Utah State University’s Physics Day at Lagoon becomes a 30-something this year. Like a lot of 30-year-olds, Physics Day has settled into a successful career path, with significant accomplishments under its belt. For one, it’s likely the largest and longest-running STEM event of the Intermountain West.
“After all, what better physics laboratory to entice teens than an amusement park?” asks USU Physics Professor J.R. Dennison, a founder and long-time coordinator of the annual event.
At best estimate, more than 150,000 aspiring scientists have participated in the yearly day of gut-churning science fun at Davis County’s über-playground since the program’s 1990 inception. For this year’s May 17 gathering, which is coordinated by the USU Department of Physics and Idaho National Laboratory, with support from a host of public and private sponsors, nearly 10,000 teens from Utah, Idaho, Wyoming, Nevada and beyond, along with their teachers, are expected to ‘geek out’ at the Farmington, Utah park.
Among the most popular activities, initiated in 2005, is the “Sky Drop Contest,” where Physics Day participants drop raw eggs, encased in protective containers of each student’s design, from the gondola-style transport Sky Ride to a ground-level Aggie Bull’s Eye target more than 30 feet below. (Dozens upon dozens of eggs have plunged to their splattered doom – maybe an Aggie physicist can surmise how far those eggs, if lined up, could stretch around the amusement park? By the way, Physics Day volunteers say only about 25 percent survive the fall. Go, Eggies!)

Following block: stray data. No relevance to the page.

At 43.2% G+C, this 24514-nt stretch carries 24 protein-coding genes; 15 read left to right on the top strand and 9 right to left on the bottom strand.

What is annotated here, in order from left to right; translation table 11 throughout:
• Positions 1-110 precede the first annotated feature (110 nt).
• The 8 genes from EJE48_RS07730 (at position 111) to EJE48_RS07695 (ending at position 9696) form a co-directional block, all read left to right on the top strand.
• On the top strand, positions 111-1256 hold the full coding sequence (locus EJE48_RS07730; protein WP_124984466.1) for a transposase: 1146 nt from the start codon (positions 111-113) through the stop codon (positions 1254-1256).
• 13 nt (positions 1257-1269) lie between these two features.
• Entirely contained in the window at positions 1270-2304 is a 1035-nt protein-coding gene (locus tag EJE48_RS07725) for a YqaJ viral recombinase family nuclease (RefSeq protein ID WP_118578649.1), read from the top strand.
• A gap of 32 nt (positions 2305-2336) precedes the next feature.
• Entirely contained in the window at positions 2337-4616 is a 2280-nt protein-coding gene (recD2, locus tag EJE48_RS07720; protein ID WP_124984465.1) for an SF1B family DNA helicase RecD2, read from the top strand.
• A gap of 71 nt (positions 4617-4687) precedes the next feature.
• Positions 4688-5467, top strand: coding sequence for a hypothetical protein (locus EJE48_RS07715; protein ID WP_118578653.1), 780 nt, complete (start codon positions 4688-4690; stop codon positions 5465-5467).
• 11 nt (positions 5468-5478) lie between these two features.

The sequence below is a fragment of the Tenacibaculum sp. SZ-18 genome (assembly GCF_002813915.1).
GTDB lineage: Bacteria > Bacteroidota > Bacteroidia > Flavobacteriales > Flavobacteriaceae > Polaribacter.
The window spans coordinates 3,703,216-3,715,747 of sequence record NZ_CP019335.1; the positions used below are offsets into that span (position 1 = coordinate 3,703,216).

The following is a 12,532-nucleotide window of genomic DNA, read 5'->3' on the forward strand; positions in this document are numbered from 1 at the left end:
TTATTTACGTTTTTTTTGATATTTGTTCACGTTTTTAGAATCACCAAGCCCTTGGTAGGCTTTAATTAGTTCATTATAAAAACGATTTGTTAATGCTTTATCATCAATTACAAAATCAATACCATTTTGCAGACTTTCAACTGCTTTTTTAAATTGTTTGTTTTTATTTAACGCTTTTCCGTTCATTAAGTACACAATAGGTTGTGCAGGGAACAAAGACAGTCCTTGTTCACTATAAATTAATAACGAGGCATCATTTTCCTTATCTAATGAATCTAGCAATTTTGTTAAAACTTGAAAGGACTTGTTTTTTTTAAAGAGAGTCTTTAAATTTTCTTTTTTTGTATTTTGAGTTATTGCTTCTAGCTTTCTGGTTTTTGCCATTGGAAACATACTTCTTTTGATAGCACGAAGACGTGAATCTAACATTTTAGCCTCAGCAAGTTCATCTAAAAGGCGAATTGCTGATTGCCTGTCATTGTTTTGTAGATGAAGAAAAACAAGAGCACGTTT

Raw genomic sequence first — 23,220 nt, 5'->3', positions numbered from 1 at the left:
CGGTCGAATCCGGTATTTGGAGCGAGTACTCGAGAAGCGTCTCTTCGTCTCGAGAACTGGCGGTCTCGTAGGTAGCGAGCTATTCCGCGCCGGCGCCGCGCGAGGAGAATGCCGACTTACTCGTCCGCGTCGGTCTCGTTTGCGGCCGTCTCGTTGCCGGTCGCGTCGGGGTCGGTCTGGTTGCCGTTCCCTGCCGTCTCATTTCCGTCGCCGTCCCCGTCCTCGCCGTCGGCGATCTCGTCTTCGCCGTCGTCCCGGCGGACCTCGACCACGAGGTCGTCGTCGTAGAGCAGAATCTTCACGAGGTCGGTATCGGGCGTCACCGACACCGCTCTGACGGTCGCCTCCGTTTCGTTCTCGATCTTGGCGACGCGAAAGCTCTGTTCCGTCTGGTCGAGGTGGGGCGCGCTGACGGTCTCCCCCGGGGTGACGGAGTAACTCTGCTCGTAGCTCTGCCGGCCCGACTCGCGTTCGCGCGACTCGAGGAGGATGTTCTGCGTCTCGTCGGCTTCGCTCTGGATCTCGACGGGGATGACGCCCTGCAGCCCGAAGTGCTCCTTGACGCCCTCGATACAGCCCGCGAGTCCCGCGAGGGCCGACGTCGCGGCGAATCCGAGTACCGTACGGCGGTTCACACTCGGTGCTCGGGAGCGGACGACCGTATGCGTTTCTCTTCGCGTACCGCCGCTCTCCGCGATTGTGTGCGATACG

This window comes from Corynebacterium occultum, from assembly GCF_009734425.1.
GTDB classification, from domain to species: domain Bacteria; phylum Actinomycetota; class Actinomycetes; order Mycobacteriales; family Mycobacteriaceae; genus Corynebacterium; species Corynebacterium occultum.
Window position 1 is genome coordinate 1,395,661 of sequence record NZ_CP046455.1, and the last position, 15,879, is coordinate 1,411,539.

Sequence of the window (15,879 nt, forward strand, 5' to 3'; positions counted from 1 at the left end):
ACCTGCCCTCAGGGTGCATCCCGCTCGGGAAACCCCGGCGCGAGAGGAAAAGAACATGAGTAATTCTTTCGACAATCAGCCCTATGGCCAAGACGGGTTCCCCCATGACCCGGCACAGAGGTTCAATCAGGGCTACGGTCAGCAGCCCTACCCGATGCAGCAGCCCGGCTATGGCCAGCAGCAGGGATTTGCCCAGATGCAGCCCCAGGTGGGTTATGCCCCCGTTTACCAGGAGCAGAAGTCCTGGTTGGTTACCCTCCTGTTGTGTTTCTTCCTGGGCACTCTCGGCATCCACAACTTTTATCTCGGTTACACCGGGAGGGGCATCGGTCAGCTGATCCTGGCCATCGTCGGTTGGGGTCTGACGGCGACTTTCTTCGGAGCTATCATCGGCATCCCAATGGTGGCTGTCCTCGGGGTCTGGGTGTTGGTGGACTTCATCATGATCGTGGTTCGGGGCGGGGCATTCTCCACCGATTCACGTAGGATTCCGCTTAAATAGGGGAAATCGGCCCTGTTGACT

Egg drop activities are nothing new. They’re a staple of physics classrooms and STEM events throughout the world. Yet, USU Physics Day’s egg drop offers a unique twist or two, thanks to Physics alumna Amanda Otterstrom (BS’05), who took on the task, as an undergrad, of developing specific procedures, rules and instructions for the competition of oval-shaped flight vehicles.
“When Dr. Dennison asked if I’d be interested in designing an event for Physics Day, I said, ‘Of course!’” Otterstrom recalls. “’Free tickets to Lagoon, homework to ride roller coasters? Sign me up!’”
What the Stockton, Utah native thought would be an easy activity to organize turned into a formidable project. She discovered a myriad of details, decisions and design effort that would be required to scale a “simple” STEM activity up to large-event implementation. First order of business? Convincing Lagoon officials to allow students to drop something from a high, overhead ride.
“I’d been disappointed in egg drops of my childhood, because I’d always worked so hard to engineer my creation, only to hand it off to an adult, when the big day came to test its function,” Otterstrom says. “When I designed the Sky Drop, it was intentional that the student participates at every point.”
With safety protocols in place, including a designated “bull’s eye” landing area, she convinced officials to allow the usually prohibited releases.